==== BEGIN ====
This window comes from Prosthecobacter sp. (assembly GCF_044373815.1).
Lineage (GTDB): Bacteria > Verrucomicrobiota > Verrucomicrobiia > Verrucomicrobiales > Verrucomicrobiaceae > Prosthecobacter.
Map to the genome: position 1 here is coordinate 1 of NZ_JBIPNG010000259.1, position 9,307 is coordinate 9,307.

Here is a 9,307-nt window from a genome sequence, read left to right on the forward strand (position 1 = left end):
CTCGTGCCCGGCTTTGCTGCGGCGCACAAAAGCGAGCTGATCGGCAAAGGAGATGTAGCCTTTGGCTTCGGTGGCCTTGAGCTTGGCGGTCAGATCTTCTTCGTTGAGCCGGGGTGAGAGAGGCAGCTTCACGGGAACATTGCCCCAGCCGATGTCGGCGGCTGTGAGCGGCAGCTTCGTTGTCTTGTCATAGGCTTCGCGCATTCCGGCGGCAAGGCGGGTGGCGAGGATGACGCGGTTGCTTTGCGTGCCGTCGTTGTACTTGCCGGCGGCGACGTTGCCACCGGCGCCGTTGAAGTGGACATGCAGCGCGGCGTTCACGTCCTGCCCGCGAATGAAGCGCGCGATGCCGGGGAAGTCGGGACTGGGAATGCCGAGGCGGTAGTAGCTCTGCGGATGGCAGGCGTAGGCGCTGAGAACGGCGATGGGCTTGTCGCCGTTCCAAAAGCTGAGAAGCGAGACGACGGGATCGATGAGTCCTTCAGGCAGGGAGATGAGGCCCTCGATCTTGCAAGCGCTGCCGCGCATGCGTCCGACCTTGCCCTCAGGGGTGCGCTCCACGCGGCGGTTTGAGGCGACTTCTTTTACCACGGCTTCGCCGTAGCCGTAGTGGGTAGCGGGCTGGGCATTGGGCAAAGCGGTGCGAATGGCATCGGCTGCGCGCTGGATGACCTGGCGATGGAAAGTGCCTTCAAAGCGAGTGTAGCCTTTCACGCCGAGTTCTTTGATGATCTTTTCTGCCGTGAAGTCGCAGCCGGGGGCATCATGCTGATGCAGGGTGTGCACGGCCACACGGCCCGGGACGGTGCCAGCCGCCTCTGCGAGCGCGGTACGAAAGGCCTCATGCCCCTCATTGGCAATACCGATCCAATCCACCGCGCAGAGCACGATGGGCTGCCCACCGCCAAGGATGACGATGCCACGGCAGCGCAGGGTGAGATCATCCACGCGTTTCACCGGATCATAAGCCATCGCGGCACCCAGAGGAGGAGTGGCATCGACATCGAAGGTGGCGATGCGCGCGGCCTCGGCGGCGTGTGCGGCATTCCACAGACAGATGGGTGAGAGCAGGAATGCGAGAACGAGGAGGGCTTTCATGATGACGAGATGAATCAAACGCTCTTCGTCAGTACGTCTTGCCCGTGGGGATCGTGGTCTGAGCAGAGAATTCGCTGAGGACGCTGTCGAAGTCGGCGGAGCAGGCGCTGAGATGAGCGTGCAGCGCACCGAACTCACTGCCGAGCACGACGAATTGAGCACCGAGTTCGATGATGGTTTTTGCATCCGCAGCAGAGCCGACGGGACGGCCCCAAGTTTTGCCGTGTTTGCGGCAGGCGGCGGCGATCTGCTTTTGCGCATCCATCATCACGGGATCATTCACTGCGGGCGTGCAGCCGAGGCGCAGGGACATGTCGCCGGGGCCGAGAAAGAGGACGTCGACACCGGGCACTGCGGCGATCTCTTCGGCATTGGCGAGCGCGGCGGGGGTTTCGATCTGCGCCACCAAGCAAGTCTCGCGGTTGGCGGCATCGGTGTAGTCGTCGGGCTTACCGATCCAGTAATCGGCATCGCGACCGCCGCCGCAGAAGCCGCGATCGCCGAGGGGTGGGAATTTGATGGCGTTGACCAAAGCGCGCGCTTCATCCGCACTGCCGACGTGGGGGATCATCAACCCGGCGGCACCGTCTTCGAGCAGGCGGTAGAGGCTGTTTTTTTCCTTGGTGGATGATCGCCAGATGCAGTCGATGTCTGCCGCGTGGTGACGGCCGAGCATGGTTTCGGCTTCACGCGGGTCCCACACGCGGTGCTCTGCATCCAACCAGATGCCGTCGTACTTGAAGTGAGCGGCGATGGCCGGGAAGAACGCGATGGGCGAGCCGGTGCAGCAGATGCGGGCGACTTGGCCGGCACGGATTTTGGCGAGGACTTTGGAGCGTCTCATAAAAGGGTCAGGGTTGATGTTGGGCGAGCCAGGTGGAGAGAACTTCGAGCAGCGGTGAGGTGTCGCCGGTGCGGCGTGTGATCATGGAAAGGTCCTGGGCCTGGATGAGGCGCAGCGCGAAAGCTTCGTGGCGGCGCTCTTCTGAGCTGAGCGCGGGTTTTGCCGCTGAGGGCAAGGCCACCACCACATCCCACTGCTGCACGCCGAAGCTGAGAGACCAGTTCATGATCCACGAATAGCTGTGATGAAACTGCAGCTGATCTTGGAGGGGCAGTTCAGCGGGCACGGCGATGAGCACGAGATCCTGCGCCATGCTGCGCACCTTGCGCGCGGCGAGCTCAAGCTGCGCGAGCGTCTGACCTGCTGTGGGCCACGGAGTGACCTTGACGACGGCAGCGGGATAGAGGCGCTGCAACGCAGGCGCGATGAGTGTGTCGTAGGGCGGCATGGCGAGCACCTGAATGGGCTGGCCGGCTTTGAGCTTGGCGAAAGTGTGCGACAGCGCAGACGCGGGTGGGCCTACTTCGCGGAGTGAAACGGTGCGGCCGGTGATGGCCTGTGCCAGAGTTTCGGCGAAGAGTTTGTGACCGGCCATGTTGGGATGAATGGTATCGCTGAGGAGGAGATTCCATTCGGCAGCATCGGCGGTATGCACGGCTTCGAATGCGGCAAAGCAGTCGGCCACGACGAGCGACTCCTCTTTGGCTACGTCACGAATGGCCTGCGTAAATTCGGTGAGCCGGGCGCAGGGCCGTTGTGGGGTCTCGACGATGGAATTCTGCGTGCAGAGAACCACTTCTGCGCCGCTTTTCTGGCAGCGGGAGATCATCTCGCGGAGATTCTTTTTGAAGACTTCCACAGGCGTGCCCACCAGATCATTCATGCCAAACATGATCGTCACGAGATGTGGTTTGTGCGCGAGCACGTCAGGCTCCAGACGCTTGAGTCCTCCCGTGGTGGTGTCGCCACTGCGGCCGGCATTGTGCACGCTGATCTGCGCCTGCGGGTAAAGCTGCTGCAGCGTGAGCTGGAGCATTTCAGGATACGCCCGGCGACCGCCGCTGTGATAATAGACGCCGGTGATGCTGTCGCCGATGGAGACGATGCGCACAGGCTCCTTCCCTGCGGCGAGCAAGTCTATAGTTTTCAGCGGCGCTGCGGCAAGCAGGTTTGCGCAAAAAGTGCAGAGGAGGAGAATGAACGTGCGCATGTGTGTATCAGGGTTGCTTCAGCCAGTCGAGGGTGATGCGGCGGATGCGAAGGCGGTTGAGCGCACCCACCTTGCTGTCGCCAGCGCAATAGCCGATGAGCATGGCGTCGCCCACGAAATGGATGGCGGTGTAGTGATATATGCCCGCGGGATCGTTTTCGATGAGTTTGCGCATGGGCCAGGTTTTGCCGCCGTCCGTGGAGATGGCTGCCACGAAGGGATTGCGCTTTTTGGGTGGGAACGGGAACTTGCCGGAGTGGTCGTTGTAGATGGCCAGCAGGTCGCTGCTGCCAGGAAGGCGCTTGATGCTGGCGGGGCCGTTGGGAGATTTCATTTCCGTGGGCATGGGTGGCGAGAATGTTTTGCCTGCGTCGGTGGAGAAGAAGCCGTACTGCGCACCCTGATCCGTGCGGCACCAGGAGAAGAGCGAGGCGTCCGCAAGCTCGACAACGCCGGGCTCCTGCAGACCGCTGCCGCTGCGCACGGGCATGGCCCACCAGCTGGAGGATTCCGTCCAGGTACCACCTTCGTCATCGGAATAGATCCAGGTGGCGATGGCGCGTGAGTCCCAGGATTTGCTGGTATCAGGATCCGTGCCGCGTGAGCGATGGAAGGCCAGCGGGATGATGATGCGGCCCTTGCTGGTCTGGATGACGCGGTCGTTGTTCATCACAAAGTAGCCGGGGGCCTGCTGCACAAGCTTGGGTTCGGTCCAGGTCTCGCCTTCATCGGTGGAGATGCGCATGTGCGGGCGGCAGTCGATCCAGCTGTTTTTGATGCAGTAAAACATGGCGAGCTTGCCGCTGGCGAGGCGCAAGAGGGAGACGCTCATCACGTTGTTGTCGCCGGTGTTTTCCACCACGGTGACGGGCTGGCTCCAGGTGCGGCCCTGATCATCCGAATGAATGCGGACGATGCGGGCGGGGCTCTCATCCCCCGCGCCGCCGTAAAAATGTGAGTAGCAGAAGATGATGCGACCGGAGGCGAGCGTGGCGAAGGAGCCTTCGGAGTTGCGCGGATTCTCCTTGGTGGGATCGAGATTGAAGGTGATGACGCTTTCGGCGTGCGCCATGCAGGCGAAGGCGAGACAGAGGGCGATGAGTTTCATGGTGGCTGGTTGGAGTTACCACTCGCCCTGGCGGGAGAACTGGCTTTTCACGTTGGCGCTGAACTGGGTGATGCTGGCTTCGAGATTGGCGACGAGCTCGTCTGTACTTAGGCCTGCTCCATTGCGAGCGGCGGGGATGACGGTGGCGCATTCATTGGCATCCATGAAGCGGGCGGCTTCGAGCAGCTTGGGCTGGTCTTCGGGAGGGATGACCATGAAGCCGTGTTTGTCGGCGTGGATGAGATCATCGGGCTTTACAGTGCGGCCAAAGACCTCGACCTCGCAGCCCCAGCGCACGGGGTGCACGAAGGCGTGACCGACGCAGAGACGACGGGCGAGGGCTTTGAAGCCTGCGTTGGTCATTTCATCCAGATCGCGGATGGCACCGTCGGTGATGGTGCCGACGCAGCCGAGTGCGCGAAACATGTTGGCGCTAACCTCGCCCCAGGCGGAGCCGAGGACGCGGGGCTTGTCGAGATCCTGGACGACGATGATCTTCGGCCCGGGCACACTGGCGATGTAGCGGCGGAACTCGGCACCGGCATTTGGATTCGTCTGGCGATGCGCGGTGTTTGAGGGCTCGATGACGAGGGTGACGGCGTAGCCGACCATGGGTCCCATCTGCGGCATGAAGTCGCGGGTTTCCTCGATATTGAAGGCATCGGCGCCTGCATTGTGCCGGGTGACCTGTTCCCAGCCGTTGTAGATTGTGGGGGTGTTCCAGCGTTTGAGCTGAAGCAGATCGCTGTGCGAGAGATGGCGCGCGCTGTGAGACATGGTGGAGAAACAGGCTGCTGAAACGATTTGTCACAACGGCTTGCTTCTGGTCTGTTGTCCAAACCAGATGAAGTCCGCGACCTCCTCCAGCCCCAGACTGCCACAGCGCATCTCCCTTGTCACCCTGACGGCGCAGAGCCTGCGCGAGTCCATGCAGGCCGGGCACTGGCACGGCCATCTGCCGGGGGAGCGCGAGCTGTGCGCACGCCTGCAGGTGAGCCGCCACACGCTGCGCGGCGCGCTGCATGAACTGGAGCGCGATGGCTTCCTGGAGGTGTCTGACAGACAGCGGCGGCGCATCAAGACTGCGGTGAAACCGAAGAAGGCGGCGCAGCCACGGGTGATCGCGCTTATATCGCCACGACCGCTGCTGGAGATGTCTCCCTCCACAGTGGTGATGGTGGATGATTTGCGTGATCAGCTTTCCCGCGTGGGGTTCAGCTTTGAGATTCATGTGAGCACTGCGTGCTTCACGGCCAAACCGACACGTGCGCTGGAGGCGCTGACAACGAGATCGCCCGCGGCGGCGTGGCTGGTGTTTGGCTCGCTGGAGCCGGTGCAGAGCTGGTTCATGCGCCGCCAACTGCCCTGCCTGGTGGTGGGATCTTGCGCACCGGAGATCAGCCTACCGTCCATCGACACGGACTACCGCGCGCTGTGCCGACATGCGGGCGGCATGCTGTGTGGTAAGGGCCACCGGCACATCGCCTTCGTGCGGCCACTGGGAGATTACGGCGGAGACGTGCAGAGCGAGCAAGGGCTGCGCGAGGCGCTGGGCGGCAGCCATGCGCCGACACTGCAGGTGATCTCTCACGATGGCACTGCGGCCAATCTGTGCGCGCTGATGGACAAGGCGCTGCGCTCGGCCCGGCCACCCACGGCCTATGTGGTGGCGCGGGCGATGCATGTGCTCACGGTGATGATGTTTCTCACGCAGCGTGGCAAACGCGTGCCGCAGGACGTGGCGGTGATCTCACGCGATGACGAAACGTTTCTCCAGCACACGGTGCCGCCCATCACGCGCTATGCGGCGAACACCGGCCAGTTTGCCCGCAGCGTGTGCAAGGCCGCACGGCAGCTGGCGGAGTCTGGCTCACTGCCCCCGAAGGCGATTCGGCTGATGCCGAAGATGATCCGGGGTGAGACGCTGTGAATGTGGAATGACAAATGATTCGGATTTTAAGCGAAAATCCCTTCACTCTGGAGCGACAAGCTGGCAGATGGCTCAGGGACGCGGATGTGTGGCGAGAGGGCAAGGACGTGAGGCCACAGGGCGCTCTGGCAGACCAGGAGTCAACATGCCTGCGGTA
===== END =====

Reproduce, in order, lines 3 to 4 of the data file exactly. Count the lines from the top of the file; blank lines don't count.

Map to the genome: position 1 here is coordinate 1 of NZ_JBIPNG010000259.1, position 9,307 is coordinate 9,307.

Here is a 9,307-nt window from a genome sequence, read left to right on the forward strand (position 1 = left end):